The establishment clause of the First Amendment states that government may not endorse a religious faith. Did Congress cross that line in 1954?
When President Eisenhower signed the pledge legislation, he declared “from this day forward, the millions of our school children will daily proclaim in every city and town, every village and rural schoolhouse, the dedication of our Nation and our people to the Almighty.”
This was a clear attempt by the federal government to insert religion in public classrooms. A court should have reached this conclusion in 1954, not 2002. To now declare the “under God” version of the pledge unconstitutional muddies the water and casts doubt on decades of decisions.
Over the years, many courts have had to grapple with whether references to God on our coins and in our national motto violate the First Amendment. For example, judges in this same 9th Circuit in 1970 concluded that the use of ‘In God We Trust’ was a ceremonial and patriotic gesture and not a religious one.
Over time, America’s courts have described historic references to God as “ceremonial,” and upheld their use. This rationale flies in the face of many devout citizens who believe the reference to God is anything but nominal, but it’s a legal construct that gives courts an out and preserves many of our traditions.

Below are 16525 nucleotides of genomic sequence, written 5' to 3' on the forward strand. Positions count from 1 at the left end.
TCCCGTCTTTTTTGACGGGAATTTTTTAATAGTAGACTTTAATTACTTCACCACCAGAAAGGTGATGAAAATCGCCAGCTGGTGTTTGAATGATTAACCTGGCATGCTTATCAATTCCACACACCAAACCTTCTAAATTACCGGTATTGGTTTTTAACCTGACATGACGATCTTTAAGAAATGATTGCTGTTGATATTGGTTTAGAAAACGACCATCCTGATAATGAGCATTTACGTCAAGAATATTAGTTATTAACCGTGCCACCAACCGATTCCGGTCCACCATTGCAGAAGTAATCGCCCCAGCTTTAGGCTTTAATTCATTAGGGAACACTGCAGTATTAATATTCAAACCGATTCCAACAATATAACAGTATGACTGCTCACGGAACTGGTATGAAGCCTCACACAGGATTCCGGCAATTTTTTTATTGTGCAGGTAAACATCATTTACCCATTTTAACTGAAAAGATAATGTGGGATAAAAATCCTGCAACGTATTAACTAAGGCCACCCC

The irony is that when our government officials first put “In God We Trust” on coins in 1864 and “under God” in the pledge in 1954, they were actually engaged in an early form of political correctness. They understood that endorsing any one faith would be offensive and unconstitutional, but believed few would object to a generalized reference to a deity.
Times have changed. Atheism is more visible today in America than ever before, and many are asserting the right to be free of any faith. This, of course, is what led to this 9th Circuit decision.
The court’s decision has the feel of a state trooper pulling someone over for driving 66 in a 65 mph zone. It’s certainly a violation of the law, but giving the driver a little wiggle room is in everybody’s best interest.
Without wiggle room, politicians (always at the center of these things) feel compelled to react. Within hours, Sen. Joseph Lieberman, D-Conn., called for a constitutional amendment to keep “under God” in the pledge.
We don’t need a constitutional amendment. We need perspective.
The truth is that the full 9th Circuit is likely to overturn this case, embracing the same “ceremonial” argument that has served other courts so well. After all, though President Eisenhower and Congress may well have been endorsing religion in 1954, two generations of Americans have been exposed to the “under God” version to no apparent ill effect.
Yet amid all the outrage, it’s important to remember what drove this court decision. Despite the heated rhetoric, the court’s decision was not an assault on God. Like the 1943 decision, it was an effort to look out for young people who are not of the majority faith.
We can disagree with this decision, but we can’t dismiss the motive behind it.
We need only turn to the Pledge of Allegiance for guidance. We may indeed be one nation “under God,” but we are also a nation firmly committed to “liberty and justice for all.” These concepts are not mutually exclusive.